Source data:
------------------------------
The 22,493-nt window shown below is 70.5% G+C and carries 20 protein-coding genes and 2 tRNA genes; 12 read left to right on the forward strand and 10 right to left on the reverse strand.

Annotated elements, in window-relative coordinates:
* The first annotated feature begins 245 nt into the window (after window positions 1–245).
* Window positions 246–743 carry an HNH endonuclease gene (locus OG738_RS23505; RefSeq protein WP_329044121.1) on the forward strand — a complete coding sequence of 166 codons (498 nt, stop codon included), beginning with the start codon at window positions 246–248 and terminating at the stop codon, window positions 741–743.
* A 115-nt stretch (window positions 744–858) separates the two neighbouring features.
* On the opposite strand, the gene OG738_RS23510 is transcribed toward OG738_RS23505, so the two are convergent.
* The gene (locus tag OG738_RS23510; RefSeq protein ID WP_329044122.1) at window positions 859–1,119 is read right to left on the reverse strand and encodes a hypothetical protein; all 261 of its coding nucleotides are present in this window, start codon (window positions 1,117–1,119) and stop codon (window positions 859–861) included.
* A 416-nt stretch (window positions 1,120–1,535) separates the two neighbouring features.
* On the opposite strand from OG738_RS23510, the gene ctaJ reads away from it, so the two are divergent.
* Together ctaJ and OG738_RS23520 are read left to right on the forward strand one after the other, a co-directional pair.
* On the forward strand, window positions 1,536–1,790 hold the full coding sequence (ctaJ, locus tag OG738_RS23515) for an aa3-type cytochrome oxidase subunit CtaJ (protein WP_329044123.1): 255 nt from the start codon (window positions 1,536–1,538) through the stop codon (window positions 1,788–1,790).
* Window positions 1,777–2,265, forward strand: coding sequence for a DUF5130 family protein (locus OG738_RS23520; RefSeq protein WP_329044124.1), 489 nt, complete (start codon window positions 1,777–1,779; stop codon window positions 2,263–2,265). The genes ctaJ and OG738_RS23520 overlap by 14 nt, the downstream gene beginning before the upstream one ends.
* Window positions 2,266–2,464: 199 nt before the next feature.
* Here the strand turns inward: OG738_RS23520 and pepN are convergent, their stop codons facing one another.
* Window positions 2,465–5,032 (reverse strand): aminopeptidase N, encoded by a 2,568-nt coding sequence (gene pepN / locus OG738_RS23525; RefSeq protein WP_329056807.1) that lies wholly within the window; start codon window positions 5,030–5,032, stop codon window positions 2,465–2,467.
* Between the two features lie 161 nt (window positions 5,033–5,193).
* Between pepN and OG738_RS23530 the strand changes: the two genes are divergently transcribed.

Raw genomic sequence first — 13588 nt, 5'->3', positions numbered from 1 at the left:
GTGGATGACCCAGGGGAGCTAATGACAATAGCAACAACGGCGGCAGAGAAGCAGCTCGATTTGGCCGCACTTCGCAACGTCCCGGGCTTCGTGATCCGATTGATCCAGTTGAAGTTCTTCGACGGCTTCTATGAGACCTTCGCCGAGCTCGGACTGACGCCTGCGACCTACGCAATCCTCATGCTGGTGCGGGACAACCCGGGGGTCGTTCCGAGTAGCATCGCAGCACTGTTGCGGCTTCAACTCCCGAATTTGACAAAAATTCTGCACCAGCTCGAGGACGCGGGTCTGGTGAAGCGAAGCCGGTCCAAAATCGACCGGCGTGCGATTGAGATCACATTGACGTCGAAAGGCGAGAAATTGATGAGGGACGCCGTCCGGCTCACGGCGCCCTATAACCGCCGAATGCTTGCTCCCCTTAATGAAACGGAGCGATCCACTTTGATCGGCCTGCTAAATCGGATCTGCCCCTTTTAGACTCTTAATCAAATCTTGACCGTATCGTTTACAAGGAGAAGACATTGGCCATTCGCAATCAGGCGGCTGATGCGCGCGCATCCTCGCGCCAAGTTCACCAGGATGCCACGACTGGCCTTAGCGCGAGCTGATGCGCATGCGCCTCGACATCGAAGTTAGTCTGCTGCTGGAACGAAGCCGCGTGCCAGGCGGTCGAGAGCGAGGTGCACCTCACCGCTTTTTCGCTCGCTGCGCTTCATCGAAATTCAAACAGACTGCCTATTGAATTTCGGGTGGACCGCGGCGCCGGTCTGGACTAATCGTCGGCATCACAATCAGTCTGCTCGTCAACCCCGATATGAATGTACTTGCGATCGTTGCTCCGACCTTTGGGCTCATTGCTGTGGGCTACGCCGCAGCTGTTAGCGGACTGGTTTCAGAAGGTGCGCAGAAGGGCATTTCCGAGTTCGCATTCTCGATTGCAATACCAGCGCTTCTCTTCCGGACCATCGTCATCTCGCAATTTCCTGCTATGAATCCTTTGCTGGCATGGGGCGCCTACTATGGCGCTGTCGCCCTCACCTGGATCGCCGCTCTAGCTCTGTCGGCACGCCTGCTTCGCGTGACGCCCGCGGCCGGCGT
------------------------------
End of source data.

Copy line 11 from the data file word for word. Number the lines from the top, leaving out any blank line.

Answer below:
* On the forward strand, window positions 1,536–1,790 hold the full coding sequence (ctaJ, locus tag OG738_RS23515) for an aa3-type cytochrome oxidase subunit CtaJ (protein WP_329044123.1): 255 nt from the start codon (window positions 1,536–1,538) through the stop codon (window positions 1,788–1,790).